St Hilda’s was founded in 1893 and the College site has evolved into an informal sequence of buildings set within beautiful gardens on the banks of the River Cherwell. Gort Scott – appointed following an international design competition in 2016 – introduced spatial coherence and a greater sense of place elevating the landscaped setting and the verdant edge of the River Cherwell.
The previous entrance sequence was underwhelming and confusing, with a distinct ‘back of house’ feel and a large swathe of tarmac that detracted from the potential of the College’s picturesque setting. A small residential building dissected the College grounds at this pivotal location within the estate.
After extensive testing, Gort Scott found that removing this structure would be fundamental to delivering the ambitions of the College in creating a connected and more inclusive design that would enhance the experience of St Hilda’s as a place to study, live and work. In its place is located a pavilion, conceived as jewel-like within the landscape in this position of prominence and outlook. This is a lighter and more transparent structure to be seen in the round as a counterpoint to the solidity and robustness of the Anniversary Building. The Pavilion provides a more democratic and accessible space for all members and visitors to the College where before the fine views from the residential building could only be enjoyed by a few.
Establishing a hinge point in the College estate, the Anniversary Building reinforces the relationship between existing structures located either side, to become a ribbon of buildings. As a group, they form a backdrop to the revitalised landscape and towards the ‘borrowed landscape’ across the river of Christ Church Meadows and beyond.
The form and fabric of the building have been designed to inherently help to control internal climate, to provide a comfortable place in which to live and work, by reducing the demand for heating or cooling benefitting from concrete high thermal mass and natural ventilation. The high hot water usage for student accommodation means that hot water generation represents a significant demand for energy throughout the year. This is optimal for the use of Combined Heat and Power to provide heating for hot water as well as a source of electricity that reduces carbon emissions.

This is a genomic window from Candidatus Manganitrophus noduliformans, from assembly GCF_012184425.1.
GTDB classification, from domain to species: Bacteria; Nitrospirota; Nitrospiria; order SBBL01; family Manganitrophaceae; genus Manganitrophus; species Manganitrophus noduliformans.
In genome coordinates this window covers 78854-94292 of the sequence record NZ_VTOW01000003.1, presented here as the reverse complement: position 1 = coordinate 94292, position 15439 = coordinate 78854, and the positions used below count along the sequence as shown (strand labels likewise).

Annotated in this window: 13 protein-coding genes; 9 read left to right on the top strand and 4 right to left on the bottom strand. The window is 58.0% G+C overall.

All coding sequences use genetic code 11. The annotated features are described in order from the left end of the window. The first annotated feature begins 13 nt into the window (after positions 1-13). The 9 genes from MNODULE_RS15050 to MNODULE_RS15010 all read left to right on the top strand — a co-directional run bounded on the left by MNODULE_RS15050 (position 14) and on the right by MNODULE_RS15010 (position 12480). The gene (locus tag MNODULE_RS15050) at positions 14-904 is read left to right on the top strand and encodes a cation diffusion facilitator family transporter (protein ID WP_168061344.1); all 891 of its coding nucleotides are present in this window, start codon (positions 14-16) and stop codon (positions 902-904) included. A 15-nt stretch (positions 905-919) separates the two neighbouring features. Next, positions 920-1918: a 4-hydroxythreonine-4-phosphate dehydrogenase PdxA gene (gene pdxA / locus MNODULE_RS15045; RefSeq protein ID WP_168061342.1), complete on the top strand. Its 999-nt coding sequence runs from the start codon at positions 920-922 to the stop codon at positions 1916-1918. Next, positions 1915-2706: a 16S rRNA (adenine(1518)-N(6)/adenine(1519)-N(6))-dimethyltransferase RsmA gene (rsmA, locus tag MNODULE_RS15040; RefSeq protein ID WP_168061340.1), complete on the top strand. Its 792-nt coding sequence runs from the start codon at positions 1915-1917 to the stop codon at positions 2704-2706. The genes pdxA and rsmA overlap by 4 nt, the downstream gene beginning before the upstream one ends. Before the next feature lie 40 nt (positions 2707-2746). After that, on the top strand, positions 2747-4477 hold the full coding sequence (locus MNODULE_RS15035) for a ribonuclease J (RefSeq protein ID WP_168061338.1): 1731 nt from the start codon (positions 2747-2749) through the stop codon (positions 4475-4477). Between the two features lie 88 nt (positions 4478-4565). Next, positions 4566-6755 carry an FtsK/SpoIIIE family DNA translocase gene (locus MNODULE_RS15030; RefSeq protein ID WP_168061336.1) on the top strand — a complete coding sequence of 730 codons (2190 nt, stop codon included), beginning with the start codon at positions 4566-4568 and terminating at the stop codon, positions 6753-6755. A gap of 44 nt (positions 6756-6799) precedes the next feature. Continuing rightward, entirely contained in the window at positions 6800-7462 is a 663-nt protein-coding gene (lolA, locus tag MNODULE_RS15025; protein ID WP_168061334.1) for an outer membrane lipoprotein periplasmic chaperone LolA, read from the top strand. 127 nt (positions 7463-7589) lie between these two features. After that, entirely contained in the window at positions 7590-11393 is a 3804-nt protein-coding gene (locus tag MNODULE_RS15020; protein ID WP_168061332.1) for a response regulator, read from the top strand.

Alongside the newly legible main entrance and Porter’s Lodge, the Anniversary Building accommodates administrative and academic offices, a Middle Common Room and about 60 ensuite study bedrooms. An expansive planted roof terrace gives further amenity space with remarkable views across the city skyline.
The riverside Pavilion provides St Hilda’s with a much-needed large multifunctional space, primarily for teaching and events. Accessibility has been paramount in the design of the buildings and landscape, to enable step-free access throughout.
In developing the look and feel, Gort Scott have echoed and reinterpreted characteristics and idiosyncrasies of other buildings in the estate. Associations of shape, hue, tone, texture and detail have permeated the new buildings’ appearances. While the predominant material is brick, linking these new additions to their surroundings, decorative detailing such as a scalloped frill to the top storey of the Anniversary Building gives the building its own identity, while precast concrete components and bronze-coloured metalwork provide further contrast.
In signalling the new entrance to the College on Cowley Place, the Anniversary Building incorporates a tower. Functionally, this gives access to the amenity roof terrace and two special multi-functional rooms. The design of this structure has been carefully gauged in its height and proportions, so that it is slender yet creates an orienting marker and totem for the College within Oxford, establishing St Hilda’s College within the wider network of Colleges and the University itself. The appearance of the Pavilion and the Tower resonate as distinctive features of the development, and the transparency of the latter allows it to become a glowing lantern at night. Decorative metalwork creates a filigree crown to the tower, with details that have botanical references to both the College and the Botanic Garden across the river – this creates an intriguing addition to the city skyline.